HARRISON COUNTY, MS (WLOX) - Not long ago, Sheriff Melvin Brisolara was lobbying Harrison County county supervisors for an $18 million jail expansion. Now he says there's no longer a need to build a bigger lock-up, thanks to some alternatives that are keeping the inmate count more manageable.
Sheriff Brisolara said once he got everyone involved to sit down and take a look at the issue, they found that alternatives like the new house arrest program can make a big difference.
Sheriff Brisolara said the inmate count that was 1100 to 1200 daily when he took office, is now 800 to 900 a day.
"We're finding out that we're going to be able to handle these numbers. I am totally convinced that Harrison County does not need to look into the future in building new construction for housing. We can maintain and handle the inmates that we have now," said the sheriff.
Even though the temporary "pods" will be removed this summer, those inmates can be housed at the former work center on Lorraine Cowan Road.
The sheriff gives credit to things like the house arrest program and city police departments sending fewer misdemeanor offenders to county jail.
"It was getting everyone to sit down at the table and see some alternatives and getting everyone to be willing to take care of their part, and get this thing to work. And we have seen it can be done. And I think that's the attack we need to take on this," he said.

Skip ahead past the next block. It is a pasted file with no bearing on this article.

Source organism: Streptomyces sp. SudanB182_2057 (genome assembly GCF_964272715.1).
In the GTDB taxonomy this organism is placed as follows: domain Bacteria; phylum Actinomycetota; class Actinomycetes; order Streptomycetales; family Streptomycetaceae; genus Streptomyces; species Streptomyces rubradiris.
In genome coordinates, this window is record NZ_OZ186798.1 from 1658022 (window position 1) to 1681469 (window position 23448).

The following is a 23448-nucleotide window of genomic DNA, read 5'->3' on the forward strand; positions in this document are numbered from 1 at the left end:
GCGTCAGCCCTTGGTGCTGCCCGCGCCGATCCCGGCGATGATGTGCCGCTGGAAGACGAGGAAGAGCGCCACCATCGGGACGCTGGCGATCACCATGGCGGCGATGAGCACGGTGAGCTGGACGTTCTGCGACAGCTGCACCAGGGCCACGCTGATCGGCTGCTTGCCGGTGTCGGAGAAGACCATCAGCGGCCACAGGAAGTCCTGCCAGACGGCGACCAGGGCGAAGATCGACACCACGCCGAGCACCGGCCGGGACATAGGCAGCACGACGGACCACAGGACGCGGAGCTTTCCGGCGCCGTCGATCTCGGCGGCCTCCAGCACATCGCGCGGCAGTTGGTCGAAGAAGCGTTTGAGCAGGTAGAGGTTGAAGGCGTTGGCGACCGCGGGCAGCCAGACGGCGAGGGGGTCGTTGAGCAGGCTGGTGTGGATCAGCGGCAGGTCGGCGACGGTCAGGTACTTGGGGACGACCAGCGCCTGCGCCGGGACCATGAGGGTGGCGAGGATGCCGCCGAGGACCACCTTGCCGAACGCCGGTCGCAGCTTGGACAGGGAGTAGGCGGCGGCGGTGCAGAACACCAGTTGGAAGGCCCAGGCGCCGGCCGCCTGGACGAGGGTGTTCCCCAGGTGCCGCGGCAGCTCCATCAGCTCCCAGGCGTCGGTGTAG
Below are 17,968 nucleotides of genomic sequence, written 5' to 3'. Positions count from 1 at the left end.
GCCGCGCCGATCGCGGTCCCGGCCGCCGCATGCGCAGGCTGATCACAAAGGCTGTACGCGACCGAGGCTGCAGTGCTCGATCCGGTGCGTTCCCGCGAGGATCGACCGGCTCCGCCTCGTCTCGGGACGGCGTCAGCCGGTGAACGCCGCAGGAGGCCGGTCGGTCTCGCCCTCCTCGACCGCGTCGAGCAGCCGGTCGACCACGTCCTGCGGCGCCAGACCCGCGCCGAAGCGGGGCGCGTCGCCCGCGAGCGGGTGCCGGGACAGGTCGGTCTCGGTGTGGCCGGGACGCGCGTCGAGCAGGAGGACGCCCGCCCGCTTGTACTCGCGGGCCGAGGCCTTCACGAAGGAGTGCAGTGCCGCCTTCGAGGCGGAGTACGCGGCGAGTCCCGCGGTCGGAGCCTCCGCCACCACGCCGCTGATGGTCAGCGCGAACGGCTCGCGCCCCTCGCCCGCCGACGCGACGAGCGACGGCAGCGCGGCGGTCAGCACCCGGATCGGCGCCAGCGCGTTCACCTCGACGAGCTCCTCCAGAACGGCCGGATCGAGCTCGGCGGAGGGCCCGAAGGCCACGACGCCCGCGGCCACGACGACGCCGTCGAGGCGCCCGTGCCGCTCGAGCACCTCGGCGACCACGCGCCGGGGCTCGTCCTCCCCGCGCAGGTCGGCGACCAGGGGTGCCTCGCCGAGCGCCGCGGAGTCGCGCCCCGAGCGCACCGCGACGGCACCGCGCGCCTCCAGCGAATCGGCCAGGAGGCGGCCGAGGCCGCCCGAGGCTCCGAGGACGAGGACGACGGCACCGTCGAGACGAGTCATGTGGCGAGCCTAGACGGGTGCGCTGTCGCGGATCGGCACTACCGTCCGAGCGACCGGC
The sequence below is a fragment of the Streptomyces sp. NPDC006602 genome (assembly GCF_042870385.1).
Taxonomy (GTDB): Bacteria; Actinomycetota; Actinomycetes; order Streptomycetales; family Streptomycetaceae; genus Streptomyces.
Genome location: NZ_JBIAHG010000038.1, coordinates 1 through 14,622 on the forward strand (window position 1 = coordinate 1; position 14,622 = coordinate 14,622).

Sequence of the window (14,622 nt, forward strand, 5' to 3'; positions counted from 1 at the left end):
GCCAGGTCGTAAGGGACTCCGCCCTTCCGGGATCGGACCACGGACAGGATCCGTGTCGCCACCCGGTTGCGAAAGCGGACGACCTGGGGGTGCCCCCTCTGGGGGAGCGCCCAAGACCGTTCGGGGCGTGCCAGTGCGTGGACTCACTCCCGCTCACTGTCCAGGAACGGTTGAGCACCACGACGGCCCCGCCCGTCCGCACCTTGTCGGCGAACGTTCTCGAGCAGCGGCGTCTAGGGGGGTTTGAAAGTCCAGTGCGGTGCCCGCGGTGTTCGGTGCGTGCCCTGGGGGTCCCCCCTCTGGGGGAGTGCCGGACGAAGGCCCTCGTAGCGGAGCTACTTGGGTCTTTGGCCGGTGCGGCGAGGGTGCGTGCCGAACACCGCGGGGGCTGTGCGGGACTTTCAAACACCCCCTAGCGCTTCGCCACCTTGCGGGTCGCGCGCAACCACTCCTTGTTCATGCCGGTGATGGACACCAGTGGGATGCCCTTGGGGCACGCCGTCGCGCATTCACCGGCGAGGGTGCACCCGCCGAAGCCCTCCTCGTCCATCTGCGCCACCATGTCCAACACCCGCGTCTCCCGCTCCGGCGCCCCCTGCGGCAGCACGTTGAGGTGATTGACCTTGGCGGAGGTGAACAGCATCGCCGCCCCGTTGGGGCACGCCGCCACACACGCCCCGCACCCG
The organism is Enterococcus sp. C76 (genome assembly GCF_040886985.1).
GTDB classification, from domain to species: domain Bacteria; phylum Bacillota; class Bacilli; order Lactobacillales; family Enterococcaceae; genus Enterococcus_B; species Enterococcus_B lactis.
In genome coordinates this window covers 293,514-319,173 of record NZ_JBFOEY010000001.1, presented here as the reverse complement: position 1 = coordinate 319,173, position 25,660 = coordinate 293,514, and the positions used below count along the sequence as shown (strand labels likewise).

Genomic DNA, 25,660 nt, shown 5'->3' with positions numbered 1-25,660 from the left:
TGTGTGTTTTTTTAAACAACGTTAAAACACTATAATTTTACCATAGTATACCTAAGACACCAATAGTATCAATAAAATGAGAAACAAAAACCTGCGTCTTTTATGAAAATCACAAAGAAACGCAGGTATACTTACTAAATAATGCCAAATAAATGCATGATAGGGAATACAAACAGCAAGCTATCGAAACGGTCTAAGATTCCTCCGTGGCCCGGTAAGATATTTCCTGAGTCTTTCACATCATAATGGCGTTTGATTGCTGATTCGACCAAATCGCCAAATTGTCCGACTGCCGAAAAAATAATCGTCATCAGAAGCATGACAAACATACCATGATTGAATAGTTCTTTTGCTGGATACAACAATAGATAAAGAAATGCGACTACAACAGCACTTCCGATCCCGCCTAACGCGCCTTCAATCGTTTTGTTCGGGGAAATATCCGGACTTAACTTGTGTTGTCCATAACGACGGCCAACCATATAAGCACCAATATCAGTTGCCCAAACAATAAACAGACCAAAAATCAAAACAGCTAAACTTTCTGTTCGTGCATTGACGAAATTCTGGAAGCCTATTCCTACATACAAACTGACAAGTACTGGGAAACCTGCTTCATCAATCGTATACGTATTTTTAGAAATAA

"The only way to expand the jail right now is to raise the taxes on the tax payers of Harrison County. I have consistently voted for three and a half years, 'No,' to do that. We're not going to put the burden on these tax payers," said Board of Supervisors President Windy Swetman.
"We're going to find alternatives to manage that inmate population. And so far we've been successful in that."
The Harrison County jail has been under the supervision of a federal court order issued by the U.S. Justice Department more than a decade ago because of the overcrowding situation. The sheriff said if things continue to improve, he's hopeful that decree can be lifted later this year.
"We have worked very hard to get where we are right now. I feel within the next few months or so, we might possibly get that court order lifted," said Sheriff Brisolara.
The sheriff wants to expand the house arrest program, which currently has 55 offenders who might otherwise be housed at the county jail.
Sheriff Brisolara is also working with the district attorney, the public defender and local judges to bring cases before the courts sooner, which can also free-up jail space.